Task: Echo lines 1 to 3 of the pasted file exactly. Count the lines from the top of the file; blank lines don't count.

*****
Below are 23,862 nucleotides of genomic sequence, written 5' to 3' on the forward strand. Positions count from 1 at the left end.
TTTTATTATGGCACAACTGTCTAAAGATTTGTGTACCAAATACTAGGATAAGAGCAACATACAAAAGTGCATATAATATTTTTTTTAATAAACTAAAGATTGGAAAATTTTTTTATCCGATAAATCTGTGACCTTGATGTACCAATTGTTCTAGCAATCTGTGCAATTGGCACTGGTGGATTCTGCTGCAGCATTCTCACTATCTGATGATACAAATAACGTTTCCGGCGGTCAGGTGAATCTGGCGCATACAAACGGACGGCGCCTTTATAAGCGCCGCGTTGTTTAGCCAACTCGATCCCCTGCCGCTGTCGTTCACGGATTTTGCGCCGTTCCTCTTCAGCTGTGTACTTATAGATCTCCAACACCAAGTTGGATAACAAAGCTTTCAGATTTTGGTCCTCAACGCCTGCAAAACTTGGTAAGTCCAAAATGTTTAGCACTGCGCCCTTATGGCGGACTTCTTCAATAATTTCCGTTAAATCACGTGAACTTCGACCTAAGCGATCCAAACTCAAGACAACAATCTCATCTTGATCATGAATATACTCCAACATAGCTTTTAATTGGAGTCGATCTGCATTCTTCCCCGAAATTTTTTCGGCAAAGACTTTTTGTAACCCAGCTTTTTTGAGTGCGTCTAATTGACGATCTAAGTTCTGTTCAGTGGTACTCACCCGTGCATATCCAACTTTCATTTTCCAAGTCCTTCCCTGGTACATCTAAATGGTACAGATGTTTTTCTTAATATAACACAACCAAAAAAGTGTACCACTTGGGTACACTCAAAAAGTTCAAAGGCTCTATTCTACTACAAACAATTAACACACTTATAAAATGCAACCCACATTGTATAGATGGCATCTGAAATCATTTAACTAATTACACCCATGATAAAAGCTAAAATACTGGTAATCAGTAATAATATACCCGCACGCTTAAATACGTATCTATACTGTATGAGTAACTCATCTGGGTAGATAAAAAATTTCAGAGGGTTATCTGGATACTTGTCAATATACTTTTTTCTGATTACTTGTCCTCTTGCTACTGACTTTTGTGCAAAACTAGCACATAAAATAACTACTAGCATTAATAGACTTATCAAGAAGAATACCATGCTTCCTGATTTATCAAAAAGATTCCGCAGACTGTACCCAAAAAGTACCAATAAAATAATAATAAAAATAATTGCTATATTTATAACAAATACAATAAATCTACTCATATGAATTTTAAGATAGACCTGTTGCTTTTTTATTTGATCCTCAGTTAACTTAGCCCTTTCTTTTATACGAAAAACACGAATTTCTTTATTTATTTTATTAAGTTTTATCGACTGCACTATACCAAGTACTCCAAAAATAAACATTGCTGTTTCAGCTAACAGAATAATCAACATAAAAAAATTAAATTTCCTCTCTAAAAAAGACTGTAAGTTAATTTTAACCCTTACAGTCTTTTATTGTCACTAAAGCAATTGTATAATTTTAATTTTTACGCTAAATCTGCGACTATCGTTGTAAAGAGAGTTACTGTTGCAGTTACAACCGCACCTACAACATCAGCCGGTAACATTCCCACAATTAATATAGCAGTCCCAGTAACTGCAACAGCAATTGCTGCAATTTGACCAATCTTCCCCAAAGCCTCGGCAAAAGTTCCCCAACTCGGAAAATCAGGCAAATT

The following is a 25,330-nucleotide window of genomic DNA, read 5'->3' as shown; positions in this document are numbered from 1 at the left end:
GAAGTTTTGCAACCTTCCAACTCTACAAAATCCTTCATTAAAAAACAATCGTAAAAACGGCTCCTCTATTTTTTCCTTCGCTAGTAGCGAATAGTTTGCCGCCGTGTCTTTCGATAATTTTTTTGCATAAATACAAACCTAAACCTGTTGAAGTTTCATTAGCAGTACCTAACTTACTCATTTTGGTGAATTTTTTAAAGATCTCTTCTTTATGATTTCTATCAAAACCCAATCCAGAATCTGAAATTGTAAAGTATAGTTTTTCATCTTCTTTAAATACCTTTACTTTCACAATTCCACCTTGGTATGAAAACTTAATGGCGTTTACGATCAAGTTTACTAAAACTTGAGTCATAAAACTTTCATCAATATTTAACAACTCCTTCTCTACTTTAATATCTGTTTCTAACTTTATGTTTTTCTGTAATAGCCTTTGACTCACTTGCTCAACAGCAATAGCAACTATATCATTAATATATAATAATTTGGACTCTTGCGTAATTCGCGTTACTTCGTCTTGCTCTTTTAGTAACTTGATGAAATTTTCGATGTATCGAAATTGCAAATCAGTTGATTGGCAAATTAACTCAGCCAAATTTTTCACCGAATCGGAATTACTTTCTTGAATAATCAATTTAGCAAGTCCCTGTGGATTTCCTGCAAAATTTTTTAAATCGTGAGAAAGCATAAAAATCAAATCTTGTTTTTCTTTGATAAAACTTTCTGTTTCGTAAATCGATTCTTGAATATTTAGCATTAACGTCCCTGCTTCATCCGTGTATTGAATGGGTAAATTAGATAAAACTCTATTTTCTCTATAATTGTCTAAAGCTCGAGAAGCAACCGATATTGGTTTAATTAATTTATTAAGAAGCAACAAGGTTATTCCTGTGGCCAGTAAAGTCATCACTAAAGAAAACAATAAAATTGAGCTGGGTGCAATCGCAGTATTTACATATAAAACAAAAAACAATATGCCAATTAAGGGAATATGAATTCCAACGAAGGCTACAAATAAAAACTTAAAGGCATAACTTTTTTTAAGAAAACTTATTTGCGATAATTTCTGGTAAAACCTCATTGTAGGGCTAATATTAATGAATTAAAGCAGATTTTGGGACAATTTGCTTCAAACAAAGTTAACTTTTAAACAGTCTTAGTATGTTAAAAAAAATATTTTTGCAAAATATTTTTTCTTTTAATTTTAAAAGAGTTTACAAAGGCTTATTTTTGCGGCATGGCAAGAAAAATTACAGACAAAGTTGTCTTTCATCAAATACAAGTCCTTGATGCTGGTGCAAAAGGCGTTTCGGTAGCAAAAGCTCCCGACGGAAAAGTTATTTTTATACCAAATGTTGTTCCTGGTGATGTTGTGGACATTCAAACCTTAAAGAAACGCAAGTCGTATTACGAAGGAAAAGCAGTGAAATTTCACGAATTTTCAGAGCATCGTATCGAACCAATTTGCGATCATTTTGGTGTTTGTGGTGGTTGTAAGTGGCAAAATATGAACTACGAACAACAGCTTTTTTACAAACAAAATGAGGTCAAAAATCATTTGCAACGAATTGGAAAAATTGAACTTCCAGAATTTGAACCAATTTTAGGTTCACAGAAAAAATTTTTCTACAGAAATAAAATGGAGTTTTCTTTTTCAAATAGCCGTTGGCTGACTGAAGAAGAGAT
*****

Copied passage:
Below are 23,862 nucleotides of genomic sequence, written 5' to 3' on the forward strand. Positions count from 1 at the left end.
TTTTATTATGGCACAACTGTCTAAAGATTTGTGTACCAAATACTAGGATAAGAGCAACATACAAAAGTGCATATAATATTTTTTTTAATAAACTAAAGATTGGAAAATTTTTTTATCCGATAAATCTGTGACCTTGATGTACCAATTGTTCTAGCAATCTGTGCAATTGGCACTGGTGGATTCTGCTGCAGCATTCTCACTATCTGATGATACAAATAACGTTTCCGGCGGTCAGGTGAATCTGGCGCATACAAACGGACGGCGCCTTTATAAGCGCCGCGTTGTTTAGCCAACTCGATCCCCTGCCGCTGTCGTTCACGGATTTTGCGCCGTTCCTCTTCAGCTGTGTACTTATAGATCTCCAACACCAAGTTGGATAACAAAGCTTTCAGATTTTGGTCCTCAACGCCTGCAAAACTTGGTAAGTCCAAAATGTTTAGCACTGCGCCCTTATGGCGGACTTCTTCAATAATTTCCGTTAAATCACGTGAACTTCGACCTAAGCGATCCAAACTCAAGACAACAATCTCATCTTGATCATGAATATACTCCAACATAGCTTTTAATTGGAGTCGATCTGCATTCTTCCCCGAAATTTTTTCGGCAAAGACTTTTTGTAACCCAGCTTTTTTGAGTGCGTCTAATTGACGATCTAAGTTCTGTTCAGTGGTACTCACCCGTGCATATCCAACTTTCATTTTCCAAGTCCTTCCCTGGTACATCTAAATGGTACAGATGTTTTTCTTAATATAACACAACCAAAAAAGTGTACCACTTGGGTACACTCAAAAAGTTCAAAGGCTCTATTCTACTACAAACAATTAACACACTTATAAAATGCAACCCACATTGTATAGATGGCATCTGAAATCATTTAACTAATTACACCCATGATAAAAGCTAAAATACTGGTAATCAGTAATAATATACCCGCACGCTTAAATACGTATCTATACTGTATGAGTAACTCATCTGGGTAGATAAAAAATTTCAGAGGGTTATCTGGATACTTGTCAATATACTTTTTTCTGATTACTTGTCCTCTTGCTACTGACTTTTGTGCAAAACTAGCACATAAAATAACTACTAGCATTAATAGACTTATCAAGAAGAATACCATGCTTCCTGATTTATCAAAAAGATTCCGCAGACTGTACCCAAAAAGTACCAATAAAATAATAATAAAAATAATTGCTATATTTATAACAAATACAATAAATCTACTCATATGAATTTTAAGATAGACCTGTTGCTTTTTTATTTGATCCTCAGTTAACTTAGCCCTTTCTTTTATACGAAAAACACGAATTTCTTTATTTATTTTATTAAGTTTTATCGACTGCACTATACCAAGTACTCCAAAAATAAACATTGCTGTTTCAGCTAACAGAATAATCAACATAAAAAAATTAAATTTCCTCTCTAAAAAAGACTGTAAGTTAATTTTAACCCTTACAGTCTTTTATTGTCACTAAAGCAATTGTATAATTTTAATTTTTACGCTAAATCTGCGACTATCGTTGTAAAGAGAGTTACTGTTGCAGTTACAACCGCACCTACAACATCAGCCGGTAACATTCCCACAATTAATATAGCAGTCCCAGTAACTGCAACAGCAATTGCTGCAATTTGACCAATCTTCCCCAAAGCCTCGGCAAAAGTTCCCCAACTCGGAAAATCAGGCAAATT

The following is a 25,330-nucleotide window of genomic DNA, read 5'->3' as shown; positions in this document are numbered from 1 at the left end: